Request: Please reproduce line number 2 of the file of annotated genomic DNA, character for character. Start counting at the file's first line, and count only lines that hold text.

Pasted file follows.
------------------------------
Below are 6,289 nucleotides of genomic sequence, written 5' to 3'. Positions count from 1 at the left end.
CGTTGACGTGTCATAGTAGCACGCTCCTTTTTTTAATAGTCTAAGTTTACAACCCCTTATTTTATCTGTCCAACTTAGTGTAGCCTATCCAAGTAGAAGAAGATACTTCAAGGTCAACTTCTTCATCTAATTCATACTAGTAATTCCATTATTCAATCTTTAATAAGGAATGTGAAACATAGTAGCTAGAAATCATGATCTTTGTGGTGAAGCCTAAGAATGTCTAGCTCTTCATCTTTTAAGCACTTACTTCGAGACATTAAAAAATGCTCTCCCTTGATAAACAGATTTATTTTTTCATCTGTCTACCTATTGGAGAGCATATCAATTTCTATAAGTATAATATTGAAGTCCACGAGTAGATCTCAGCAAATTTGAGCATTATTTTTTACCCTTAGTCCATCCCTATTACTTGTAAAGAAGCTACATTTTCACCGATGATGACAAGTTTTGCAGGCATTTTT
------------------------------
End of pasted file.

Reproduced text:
CGTTGACGTGTCATAGTAGCACGCTCCTTTTTTTAATAGTCTAAGTTTACAACCCCTTATTTTATCTGTCCAACTTAGTGTAGCCTATCCAAGTAGAAGAAGATACTTCAAGGTCAACTTCTTCATCTAATTCATACTAGTAATTCCATTATTCAATCTTTAATAAGGAATGTGAAACATAGTAGCTAGAAATCATGATCTTTGTGGTGAAGCCTAAGAATGTCTAGCTCTTCATCTTTTAAGCACTTACTTCGAGACATTAAAAAATGCTCTCCCTTGATAAACAGATTTATTTTTTCATCTGTCTACCTATTGGAGAGCATATCAATTTCTATAAGTATAATATTGAAGTCCACGAGTAGATCTCAGCAAATTTGAGCATTATTTTTTACCCTTAGTCCATCCCTATTACTTGTAAAGAAGCTACATTTTCACCGATGATGACAAGTTTTGCAGGCATTTTT